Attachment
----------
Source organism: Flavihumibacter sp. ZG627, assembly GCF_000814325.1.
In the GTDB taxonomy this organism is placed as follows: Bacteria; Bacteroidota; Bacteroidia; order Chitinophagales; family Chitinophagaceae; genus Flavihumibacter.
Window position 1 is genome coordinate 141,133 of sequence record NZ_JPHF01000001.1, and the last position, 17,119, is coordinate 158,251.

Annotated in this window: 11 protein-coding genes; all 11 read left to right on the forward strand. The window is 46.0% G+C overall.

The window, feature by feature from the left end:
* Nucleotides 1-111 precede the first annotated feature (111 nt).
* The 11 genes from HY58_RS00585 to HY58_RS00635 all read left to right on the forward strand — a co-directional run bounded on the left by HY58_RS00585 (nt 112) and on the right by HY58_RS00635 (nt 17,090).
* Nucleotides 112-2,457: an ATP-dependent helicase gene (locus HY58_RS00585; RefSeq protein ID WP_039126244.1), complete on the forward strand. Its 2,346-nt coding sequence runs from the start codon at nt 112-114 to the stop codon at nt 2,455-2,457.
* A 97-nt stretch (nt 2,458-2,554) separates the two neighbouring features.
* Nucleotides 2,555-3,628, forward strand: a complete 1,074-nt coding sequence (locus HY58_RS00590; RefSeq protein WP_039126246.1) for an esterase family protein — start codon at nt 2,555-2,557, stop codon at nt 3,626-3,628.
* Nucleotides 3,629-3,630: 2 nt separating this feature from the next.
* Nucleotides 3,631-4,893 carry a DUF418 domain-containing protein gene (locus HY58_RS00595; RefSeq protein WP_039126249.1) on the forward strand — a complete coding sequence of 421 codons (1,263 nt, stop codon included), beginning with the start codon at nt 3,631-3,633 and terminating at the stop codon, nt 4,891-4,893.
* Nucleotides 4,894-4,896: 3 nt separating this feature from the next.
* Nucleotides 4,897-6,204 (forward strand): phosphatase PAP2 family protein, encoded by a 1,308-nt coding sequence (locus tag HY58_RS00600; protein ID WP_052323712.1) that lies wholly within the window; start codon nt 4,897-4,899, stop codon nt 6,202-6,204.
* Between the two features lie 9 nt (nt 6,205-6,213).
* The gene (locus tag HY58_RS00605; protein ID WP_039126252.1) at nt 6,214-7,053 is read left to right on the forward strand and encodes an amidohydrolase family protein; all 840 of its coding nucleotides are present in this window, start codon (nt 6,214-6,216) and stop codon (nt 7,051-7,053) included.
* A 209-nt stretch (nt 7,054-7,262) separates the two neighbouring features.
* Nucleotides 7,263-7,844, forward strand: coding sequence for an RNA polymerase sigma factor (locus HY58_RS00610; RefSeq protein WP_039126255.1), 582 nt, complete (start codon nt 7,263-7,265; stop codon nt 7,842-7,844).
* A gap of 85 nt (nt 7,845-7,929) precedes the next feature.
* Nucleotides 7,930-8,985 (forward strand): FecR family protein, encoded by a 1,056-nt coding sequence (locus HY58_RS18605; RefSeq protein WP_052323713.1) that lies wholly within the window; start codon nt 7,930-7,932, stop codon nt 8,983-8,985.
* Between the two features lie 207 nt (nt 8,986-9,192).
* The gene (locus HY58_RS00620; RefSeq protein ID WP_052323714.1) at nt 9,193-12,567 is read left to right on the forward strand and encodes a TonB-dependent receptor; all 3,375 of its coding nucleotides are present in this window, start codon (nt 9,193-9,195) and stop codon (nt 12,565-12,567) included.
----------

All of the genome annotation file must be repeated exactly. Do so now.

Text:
Source organism: Flavihumibacter sp. ZG627, assembly GCF_000814325.1.
In the GTDB taxonomy this organism is placed as follows: Bacteria; Bacteroidota; Bacteroidia; order Chitinophagales; family Chitinophagaceae; genus Flavihumibacter.
Window position 1 is genome coordinate 141,133 of sequence record NZ_JPHF01000001.1, and the last position, 17,119, is coordinate 158,251.

Annotated in this window: 11 protein-coding genes; all 11 read left to right on the forward strand. The window is 46.0% G+C overall.

The window, feature by feature from the left end:
* Nucleotides 1-111 precede the first annotated feature (111 nt).
* The 11 genes from HY58_RS00585 to HY58_RS00635 all read left to right on the forward strand — a co-directional run bounded on the left by HY58_RS00585 (nt 112) and on the right by HY58_RS00635 (nt 17,090).
* Nucleotides 112-2,457: an ATP-dependent helicase gene (locus HY58_RS00585; RefSeq protein ID WP_039126244.1), complete on the forward strand. Its 2,346-nt coding sequence runs from the start codon at nt 112-114 to the stop codon at nt 2,455-2,457.
* A 97-nt stretch (nt 2,458-2,554) separates the two neighbouring features.
* Nucleotides 2,555-3,628, forward strand: a complete 1,074-nt coding sequence (locus HY58_RS00590; RefSeq protein WP_039126246.1) for an esterase family protein — start codon at nt 2,555-2,557, stop codon at nt 3,626-3,628.
* Nucleotides 3,629-3,630: 2 nt separating this feature from the next.
* Nucleotides 3,631-4,893 carry a DUF418 domain-containing protein gene (locus HY58_RS00595; RefSeq protein WP_039126249.1) on the forward strand — a complete coding sequence of 421 codons (1,263 nt, stop codon included), beginning with the start codon at nt 3,631-3,633 and terminating at the stop codon, nt 4,891-4,893.
* Nucleotides 4,894-4,896: 3 nt separating this feature from the next.
* Nucleotides 4,897-6,204 (forward strand): phosphatase PAP2 family protein, encoded by a 1,308-nt coding sequence (locus tag HY58_RS00600; protein ID WP_052323712.1) that lies wholly within the window; start codon nt 4,897-4,899, stop codon nt 6,202-6,204.
* Between the two features lie 9 nt (nt 6,205-6,213).
* The gene (locus tag HY58_RS00605; protein ID WP_039126252.1) at nt 6,214-7,053 is read left to right on the forward strand and encodes an amidohydrolase family protein; all 840 of its coding nucleotides are present in this window, start codon (nt 6,214-6,216) and stop codon (nt 7,051-7,053) included.
* A 209-nt stretch (nt 7,054-7,262) separates the two neighbouring features.
* Nucleotides 7,263-7,844, forward strand: coding sequence for an RNA polymerase sigma factor (locus HY58_RS00610; RefSeq protein WP_039126255.1), 582 nt, complete (start codon nt 7,263-7,265; stop codon nt 7,842-7,844).
* A gap of 85 nt (nt 7,845-7,929) precedes the next feature.
* Nucleotides 7,930-8,985 (forward strand): FecR family protein, encoded by a 1,056-nt coding sequence (locus HY58_RS18605; RefSeq protein WP_052323713.1) that lies wholly within the window; start codon nt 7,930-7,932, stop codon nt 8,983-8,985.
* Between the two features lie 207 nt (nt 8,986-9,192).
* The gene (locus HY58_RS00620; RefSeq protein ID WP_052323714.1) at nt 9,193-12,567 is read left to right on the forward strand and encodes a TonB-dependent receptor; all 3,375 of its coding nucleotides are present in this window, start codon (nt 9,193-9,195) and stop codon (nt 12,565-12,567) included.